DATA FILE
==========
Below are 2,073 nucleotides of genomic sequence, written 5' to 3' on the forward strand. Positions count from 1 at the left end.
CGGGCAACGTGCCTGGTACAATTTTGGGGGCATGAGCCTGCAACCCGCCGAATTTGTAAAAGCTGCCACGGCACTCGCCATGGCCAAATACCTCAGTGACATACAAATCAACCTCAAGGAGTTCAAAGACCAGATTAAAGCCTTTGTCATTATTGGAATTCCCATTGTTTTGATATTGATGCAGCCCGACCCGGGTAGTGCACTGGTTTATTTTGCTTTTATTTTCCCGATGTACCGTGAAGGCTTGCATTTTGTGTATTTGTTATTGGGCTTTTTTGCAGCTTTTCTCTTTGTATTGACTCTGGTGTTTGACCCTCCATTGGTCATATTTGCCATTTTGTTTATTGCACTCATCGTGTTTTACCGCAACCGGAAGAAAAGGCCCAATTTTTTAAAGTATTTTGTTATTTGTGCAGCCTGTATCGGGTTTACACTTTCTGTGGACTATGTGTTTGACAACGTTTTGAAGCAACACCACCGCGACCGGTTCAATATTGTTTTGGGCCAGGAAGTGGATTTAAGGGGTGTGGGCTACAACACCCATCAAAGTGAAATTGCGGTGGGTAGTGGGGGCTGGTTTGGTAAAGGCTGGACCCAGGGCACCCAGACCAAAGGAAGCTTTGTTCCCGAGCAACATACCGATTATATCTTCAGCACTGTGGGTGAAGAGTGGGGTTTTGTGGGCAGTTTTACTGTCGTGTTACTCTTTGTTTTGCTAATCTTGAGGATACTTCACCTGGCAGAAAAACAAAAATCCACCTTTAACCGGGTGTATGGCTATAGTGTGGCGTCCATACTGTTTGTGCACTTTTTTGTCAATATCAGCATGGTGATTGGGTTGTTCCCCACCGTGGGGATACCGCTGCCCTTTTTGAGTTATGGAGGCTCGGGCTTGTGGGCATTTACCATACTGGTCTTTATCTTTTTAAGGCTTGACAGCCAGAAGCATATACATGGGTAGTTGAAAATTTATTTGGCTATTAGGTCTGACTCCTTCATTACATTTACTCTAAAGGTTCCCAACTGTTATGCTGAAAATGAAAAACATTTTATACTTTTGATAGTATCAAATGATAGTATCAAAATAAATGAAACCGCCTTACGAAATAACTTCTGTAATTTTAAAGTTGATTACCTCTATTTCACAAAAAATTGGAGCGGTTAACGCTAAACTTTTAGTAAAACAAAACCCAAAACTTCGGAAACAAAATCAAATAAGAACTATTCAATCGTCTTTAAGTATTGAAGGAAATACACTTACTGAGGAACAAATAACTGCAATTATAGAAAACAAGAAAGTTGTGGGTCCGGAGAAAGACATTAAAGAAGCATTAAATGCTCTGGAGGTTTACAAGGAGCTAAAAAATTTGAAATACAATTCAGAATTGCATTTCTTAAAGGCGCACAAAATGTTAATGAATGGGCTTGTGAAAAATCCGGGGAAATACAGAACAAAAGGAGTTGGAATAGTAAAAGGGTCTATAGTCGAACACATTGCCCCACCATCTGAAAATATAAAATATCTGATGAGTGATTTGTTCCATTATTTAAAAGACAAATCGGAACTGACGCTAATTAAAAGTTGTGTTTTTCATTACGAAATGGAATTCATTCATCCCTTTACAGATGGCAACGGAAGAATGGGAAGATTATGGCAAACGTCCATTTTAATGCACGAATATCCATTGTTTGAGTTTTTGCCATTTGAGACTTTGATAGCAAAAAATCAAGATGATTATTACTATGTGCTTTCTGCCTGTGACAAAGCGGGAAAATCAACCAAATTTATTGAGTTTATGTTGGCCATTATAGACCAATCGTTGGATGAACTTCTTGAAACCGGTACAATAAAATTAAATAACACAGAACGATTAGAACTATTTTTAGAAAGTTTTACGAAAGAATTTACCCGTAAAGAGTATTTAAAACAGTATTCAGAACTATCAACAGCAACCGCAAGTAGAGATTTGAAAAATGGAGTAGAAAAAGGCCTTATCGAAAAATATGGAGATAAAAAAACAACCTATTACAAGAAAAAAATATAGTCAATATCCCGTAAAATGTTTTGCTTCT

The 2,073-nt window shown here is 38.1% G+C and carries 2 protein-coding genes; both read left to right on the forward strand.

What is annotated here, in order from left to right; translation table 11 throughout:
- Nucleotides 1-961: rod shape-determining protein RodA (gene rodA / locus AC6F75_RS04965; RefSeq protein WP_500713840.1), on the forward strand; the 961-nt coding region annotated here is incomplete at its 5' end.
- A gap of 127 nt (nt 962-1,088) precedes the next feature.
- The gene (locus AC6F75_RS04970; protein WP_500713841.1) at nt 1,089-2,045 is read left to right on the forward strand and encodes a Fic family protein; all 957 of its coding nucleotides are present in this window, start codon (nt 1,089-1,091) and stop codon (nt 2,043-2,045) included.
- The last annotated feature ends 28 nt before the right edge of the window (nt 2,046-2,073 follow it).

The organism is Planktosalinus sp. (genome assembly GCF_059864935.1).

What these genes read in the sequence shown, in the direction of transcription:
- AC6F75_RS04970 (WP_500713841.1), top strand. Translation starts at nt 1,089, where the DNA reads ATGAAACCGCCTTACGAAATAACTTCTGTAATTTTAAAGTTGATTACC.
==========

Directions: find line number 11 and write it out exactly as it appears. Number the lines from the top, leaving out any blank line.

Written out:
- AC6F75_RS04970 (WP_500713841.1), top strand. Translation starts at nt 1,089, where the DNA reads ATGAAACCGCCTTACGAAATAACTTCTGTAATTTTAAAGTTGATTACC.